some prominent theories and opinions which exercise
many thoughtful minds in the present age. The investi-
gation of the Dionysiak Myth is not merely the history of
a second-class divinity of a single remarkable nation ; in
its true extent, it embraces almost, the entire cycle of early
religious belief.

' ^ Montfaucon, i. Pt. ii. PL cxlviii. * Smith, SmaUer Diet, of Anti-
Fig. 1. Vide tn/. IX. iii. gmties, 44; wp. VL L 1.


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Volume n.


Section I, — The Epithets of Dionysoe.
Section II.— Bakchik Words and Things.

Including Articles on Boat, Bnll, Circle, Daemon, Dance, Dragon«
Serpent, Spots, and nnmerons other Dionysiak adjuncts.

Chapthb IX. — ^PBOTAooinsTio Phases of Dioittsos.

Bakchos, Theoinos, Tamokeros with analysis of homed diyinities
of the Kaldeo-Assyrian, Kamic, and Phoenician Pantheons;
Chrysopes, Erikepeios, Zagreus, with analysis of the Phrygian
Atys-myth and the Kamic Bata-myth ; and Indoletes.

Chaptbb X. — ^Thb IirrBODircnoM of thb Diomtsiax Cult nrro Hbllas.

Section L — The Xabeiroi of Samothiake.
Section IL — Kadmoe and Thebai.
Section III. — ^Dionysos the Traveller.
Section IV.— The Legend of Theseus.

Chaptbb XI.— Diontsos-Mblqabth in thb Phobmician Outbb-wobld.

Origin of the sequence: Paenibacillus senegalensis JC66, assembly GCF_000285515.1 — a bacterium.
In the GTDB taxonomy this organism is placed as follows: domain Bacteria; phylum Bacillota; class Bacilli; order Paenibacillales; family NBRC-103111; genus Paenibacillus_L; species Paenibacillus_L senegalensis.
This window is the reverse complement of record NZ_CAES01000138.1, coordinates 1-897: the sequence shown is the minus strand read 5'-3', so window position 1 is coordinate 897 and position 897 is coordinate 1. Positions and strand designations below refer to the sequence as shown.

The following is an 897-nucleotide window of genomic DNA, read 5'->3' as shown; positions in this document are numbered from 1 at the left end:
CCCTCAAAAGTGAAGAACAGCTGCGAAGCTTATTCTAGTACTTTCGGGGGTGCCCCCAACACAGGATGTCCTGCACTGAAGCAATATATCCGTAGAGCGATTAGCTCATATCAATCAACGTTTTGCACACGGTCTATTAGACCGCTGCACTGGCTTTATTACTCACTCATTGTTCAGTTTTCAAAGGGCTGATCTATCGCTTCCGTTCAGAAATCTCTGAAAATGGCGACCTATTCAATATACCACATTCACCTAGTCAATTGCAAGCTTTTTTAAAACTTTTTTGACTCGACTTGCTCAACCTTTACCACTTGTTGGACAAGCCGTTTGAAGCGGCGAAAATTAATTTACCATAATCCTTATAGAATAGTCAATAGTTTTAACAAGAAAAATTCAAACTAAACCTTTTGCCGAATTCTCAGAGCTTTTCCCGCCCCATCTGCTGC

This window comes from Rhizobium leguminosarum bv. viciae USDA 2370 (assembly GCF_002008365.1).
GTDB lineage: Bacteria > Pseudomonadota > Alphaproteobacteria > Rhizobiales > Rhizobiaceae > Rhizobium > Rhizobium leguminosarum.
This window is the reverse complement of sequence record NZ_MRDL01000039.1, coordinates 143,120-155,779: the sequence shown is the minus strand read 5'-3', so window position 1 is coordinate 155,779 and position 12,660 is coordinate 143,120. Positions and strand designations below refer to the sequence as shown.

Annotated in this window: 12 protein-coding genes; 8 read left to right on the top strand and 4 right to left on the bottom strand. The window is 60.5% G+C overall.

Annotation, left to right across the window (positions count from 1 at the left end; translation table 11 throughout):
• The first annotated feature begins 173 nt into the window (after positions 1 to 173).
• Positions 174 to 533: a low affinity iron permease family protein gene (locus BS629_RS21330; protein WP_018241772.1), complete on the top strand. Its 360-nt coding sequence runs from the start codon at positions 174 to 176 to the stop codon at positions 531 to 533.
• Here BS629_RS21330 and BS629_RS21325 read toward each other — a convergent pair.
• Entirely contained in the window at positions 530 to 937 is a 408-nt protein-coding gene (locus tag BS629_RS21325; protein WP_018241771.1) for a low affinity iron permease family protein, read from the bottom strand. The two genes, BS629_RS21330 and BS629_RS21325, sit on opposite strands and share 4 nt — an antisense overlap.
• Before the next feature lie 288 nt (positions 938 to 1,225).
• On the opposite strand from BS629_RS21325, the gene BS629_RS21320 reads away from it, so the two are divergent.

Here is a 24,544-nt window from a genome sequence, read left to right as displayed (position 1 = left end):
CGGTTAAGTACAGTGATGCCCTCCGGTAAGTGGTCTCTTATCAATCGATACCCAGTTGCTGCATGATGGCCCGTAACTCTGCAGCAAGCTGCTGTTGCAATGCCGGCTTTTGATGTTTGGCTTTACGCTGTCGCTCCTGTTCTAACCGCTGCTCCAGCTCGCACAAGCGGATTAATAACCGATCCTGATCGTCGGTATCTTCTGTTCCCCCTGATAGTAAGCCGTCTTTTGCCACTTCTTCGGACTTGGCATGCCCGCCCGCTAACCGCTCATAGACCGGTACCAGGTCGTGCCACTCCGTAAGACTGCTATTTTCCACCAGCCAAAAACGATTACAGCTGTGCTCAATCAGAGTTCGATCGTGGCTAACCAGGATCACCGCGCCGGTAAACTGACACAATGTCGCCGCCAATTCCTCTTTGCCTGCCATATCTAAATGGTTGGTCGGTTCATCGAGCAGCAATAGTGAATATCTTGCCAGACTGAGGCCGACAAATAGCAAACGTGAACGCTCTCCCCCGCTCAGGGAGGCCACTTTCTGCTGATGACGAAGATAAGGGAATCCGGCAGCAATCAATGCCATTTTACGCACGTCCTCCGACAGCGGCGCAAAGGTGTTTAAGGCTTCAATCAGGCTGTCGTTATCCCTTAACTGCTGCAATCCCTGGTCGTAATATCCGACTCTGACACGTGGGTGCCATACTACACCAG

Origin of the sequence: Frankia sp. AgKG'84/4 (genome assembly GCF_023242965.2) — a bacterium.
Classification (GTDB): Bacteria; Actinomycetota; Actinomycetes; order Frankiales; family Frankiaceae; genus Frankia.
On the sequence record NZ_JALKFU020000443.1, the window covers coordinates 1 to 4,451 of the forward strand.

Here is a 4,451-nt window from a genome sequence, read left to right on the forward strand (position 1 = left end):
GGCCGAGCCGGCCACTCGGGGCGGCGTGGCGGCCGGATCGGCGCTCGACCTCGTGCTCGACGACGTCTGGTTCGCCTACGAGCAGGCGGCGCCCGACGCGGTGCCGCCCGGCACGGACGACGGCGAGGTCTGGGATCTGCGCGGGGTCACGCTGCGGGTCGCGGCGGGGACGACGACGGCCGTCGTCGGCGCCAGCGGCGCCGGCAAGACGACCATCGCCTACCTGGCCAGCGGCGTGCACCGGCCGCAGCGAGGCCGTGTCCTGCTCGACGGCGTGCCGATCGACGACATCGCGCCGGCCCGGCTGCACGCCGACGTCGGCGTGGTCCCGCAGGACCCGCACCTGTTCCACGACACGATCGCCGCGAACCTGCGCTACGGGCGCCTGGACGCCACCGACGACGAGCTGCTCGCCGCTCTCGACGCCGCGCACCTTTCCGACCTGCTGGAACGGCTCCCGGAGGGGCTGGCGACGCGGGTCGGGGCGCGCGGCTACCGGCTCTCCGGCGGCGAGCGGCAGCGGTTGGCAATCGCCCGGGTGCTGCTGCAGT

Section L — The History of Melqarth according to Sanchonniathon«

Section II.— Cult of Melqarth-Molekh.

Section III. — General kosmical ideas of the Phoenicians.

Section 17. — Connection between the religions systems of Phoenicia, Aram,
and Ealdea.

Chaptbb XII. — Thb Diontsiak Myth in thb LiND of Sxtmib and Akxad.
Section I. — Solar phase of the Myth.

Subsection L— The Elaldean Solar Cult

Subsection IL— The Akkadian Solar Cult

Subsection IIL — ^The archaic Kamic Solar Cult

Subsection IV.— The Mithraik Solar Cult

Subsection V. — Basis and result of Solar Bel'gious Thought.
Section U. — ^Ultimate aspects of the Myth and general archaic concepts of

Section III. — Contest between the Seen and the Unseen.

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* Its aim is to demonstrate that " Poseidon,'* in origin, is not
an Aryan, but a Semitic and Hamitic divinity, and his cultus
passed over into Greece from Chaldaea by way of Phoenicia Mid
Libyfi. We have no objections to the proposition.' — Athek^um.

* Mr. Brown seems to us fully to grasp what the Solar theory
is. • . • He draws a distinction which is perhaps not an unreason-
able one. He is ready to go as far as Professor MuUer, but not so
far as Mr. Cox.' — Saturdat Revibw.

' A work of remarkable scholarship.' — Standabd«

'We award all praise to its Author for his most elaborate,
though by no means tedious, demonstrations.'

Oxford Undebgbaduatbs' Journal.

'The Author maintains his proposition with an amount of
ingenuity and learning which will no doubt lead many readers to
give an attentive perusal to the book.' — Notes and Queries.

London, LONGMANS & CO.

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Tales. The Hugh-

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Alroy, Ixion, &c
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Online LibraryRobert BrownThe great Dionysiak myth → online text (page 35 of 38)